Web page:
Test Startup Raises $12M
The company, formed in 2004, has taken a different approach to the test sector by developing a software package that automates the repetitious and mundane processes involved in setting up, executing, and documenting the results of a network equipment test scenario, processes that are still mostly manual. That approach makes it complementary to the existing telecom test giants that are already signed up as partners, such as Agilent Technologies Inc. (NYSE: A), Ixia (Nasdaq: XXIA), and Spirent Communications plc .
It also makes it valuable to the equipment firms that need to run tens of thousands of product feature tests before they can ship their gear as the automation of multiple processes cuts down on time and expense.
As a result, the company, which started shipping its software in January 2006, has already signed up the likes of Alcatel-Lucent (NYSE: ALU), Brocade Communications Systems Inc. (Nasdaq: BRCD), Cedar Point Communications Inc. , Cisco Systems Inc. (Nasdaq: CSCO), and Starent Networks Corp. (Nasdaq: STAR) as users and now has a total of 28 customers, with some more "big names" about to join the list, says CEO Tom Ryan.
With the company growing quickly -- it only had six customers at the end of last year and has nearly doubled its headcount to more than 50 in the past year, including opening an R&D center in Sofia, Bulgaria -- more funds were needed, with the $12 million C round led by Focus Ventures .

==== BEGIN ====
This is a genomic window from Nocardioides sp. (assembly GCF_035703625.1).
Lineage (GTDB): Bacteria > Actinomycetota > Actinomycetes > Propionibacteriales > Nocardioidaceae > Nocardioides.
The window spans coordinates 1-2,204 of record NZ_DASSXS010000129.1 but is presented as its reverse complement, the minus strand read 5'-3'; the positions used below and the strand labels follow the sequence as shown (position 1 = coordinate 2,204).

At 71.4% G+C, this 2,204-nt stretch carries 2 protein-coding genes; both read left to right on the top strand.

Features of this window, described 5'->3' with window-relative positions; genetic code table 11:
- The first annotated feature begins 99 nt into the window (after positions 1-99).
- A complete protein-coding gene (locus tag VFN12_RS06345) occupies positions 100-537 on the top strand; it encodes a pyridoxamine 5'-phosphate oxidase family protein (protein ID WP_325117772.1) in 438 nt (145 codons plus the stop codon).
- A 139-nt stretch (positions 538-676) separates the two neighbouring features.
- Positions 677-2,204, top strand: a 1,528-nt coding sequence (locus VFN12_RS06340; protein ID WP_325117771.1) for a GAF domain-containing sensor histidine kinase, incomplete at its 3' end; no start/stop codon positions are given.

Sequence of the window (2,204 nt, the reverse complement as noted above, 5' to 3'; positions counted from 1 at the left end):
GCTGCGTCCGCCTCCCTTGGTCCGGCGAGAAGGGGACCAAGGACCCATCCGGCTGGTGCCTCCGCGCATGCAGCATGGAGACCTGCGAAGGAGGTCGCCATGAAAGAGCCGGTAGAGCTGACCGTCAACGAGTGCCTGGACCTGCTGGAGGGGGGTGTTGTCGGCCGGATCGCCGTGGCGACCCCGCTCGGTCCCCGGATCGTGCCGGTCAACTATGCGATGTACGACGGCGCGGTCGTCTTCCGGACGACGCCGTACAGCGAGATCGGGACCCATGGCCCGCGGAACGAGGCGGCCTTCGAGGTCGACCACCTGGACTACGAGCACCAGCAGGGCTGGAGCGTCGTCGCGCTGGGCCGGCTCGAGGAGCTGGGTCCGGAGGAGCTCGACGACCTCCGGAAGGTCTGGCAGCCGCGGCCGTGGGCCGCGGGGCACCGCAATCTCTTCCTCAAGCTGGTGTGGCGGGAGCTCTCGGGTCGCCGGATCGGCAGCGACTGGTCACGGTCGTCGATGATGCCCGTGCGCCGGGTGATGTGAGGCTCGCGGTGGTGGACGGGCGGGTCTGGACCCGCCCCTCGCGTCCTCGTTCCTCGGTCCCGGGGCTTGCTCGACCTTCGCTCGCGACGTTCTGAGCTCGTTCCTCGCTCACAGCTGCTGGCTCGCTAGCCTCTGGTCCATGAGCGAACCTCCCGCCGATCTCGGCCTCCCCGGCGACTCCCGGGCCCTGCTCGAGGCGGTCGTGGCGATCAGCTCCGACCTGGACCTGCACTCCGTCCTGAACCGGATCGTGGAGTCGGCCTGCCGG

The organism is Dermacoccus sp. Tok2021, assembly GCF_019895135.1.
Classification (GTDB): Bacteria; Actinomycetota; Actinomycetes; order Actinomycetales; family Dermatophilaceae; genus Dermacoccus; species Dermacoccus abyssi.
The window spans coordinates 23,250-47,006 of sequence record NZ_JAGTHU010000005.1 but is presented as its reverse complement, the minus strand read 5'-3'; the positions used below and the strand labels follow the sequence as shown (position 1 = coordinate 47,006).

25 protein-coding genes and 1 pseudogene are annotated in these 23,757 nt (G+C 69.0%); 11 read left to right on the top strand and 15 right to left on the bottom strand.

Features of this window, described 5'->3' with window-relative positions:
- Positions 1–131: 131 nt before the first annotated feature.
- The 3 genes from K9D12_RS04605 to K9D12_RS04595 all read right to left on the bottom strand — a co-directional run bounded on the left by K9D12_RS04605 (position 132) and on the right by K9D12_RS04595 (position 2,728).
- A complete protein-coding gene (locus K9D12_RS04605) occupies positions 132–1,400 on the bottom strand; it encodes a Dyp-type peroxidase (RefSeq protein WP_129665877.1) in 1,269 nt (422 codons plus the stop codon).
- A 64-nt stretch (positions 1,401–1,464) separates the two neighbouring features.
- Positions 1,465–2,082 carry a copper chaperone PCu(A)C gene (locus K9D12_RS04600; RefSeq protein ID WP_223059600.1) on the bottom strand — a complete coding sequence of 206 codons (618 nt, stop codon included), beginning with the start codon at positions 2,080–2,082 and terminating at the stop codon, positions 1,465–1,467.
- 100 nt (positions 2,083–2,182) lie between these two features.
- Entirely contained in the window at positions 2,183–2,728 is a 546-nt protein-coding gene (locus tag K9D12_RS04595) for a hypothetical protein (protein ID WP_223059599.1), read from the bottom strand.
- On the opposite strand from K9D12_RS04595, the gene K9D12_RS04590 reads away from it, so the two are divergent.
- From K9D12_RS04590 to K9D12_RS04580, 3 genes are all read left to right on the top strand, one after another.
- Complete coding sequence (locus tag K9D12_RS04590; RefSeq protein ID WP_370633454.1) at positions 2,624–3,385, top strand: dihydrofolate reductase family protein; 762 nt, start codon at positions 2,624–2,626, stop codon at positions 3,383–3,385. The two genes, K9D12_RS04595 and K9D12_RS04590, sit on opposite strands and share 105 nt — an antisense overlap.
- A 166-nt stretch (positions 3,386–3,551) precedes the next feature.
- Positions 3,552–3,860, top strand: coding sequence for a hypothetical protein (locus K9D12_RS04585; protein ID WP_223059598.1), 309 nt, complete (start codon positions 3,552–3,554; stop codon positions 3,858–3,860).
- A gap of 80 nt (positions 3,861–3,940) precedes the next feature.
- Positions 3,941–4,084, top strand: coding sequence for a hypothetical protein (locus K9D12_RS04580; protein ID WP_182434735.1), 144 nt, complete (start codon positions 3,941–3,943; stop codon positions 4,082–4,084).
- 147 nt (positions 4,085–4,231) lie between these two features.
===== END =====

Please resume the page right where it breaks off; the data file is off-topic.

Fanfare has now raised more than $25 million in three rounds, with Matrix Partners and Redpoint Ventures among its other investors.
The company is also attracting attention from service providers that need to perform re-validation tests in their own labs once they take delivery of vendor gear, says marketing VP David Gehringer. And because Fanfare's SVT creates test results that are stored and retained at each stage, carriers can retrieve digital data to send back to their vendors if any equipment problems are discovered.
Gehringer says carrier customer announcements are due to be made from "both sides of the Atlantic" in the near future.
But any kind of success is likely to attract competitive attention, and while the regular lab-based test vendors that already partner Fanfare are unlikely to expand into this area -- equipment firms and carriers prefer independent support tools that aren't tied into any one test vendor's platform -- there's a chance that rival systems might creep into the telecom sector from the IT world.
Gehringer says similar systems exist in the IT world, with big names like HP Inc. (NYSE: HPQ) and IBM Corp. (NYSE: IBM) among the firms that automate test processes and capture and analyze the results. "As we grow, it's possible they could expand their platforms to get into this [telecom] area."
— Ray Le Maistre, International News Editor, Light Reading